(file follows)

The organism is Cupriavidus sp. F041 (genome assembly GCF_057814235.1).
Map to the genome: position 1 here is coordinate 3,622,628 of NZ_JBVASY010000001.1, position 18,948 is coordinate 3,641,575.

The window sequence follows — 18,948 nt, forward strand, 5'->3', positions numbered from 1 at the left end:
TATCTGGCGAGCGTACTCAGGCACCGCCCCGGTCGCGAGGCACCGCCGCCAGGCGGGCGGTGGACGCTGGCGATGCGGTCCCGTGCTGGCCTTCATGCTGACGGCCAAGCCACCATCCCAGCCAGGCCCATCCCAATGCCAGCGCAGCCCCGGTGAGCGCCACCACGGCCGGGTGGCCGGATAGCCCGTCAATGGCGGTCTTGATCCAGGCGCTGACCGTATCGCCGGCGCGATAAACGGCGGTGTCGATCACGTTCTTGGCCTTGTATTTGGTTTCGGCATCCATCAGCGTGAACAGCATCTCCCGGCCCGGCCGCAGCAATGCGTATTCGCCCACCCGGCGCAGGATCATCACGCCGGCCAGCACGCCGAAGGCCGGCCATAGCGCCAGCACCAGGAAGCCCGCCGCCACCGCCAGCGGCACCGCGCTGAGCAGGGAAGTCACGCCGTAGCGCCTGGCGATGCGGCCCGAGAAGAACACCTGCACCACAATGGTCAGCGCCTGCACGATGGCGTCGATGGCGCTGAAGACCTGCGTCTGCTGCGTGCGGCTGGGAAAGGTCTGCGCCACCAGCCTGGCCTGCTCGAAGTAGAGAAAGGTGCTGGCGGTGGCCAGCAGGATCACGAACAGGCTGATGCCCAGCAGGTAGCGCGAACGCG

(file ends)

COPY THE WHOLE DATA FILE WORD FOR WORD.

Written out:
The organism is Cupriavidus sp. F041 (genome assembly GCF_057814235.1).
Map to the genome: position 1 here is coordinate 3,622,628 of NZ_JBVASY010000001.1, position 18,948 is coordinate 3,641,575.

The window sequence follows — 18,948 nt, forward strand, 5'->3', positions numbered from 1 at the left end:
TATCTGGCGAGCGTACTCAGGCACCGCCCCGGTCGCGAGGCACCGCCGCCAGGCGGGCGGTGGACGCTGGCGATGCGGTCCCGTGCTGGCCTTCATGCTGACGGCCAAGCCACCATCCCAGCCAGGCCCATCCCAATGCCAGCGCAGCCCCGGTGAGCGCCACCACGGCCGGGTGGCCGGATAGCCCGTCAATGGCGGTCTTGATCCAGGCGCTGACCGTATCGCCGGCGCGATAAACGGCGGTGTCGATCACGTTCTTGGCCTTGTATTTGGTTTCGGCATCCATCAGCGTGAACAGCATCTCCCGGCCCGGCCGCAGCAATGCGTATTCGCCCACCCGGCGCAGGATCATCACGCCGGCCAGCACGCCGAAGGCCGGCCATAGCGCCAGCACCAGGAAGCCCGCCGCCACCGCCAGCGGCACCGCGCTGAGCAGGGAAGTCACGCCGTAGCGCCTGGCGATGCGGCCCGAGAAGAACACCTGCACCACAATGGTCAGCGCCTGCACGATGGCGTCGATGGCGCTGAAGACCTGCGTCTGCTGCGTGCGGCTGGGAAAGGTCTGCGCCACCAGCCTGGCCTGCTCGAAGTAGAGAAAGGTGCTGGCGGTGGCCAGCAGGATCACGAACAGGCTGATGCCCAGCAGGTAGCGCGAACGCG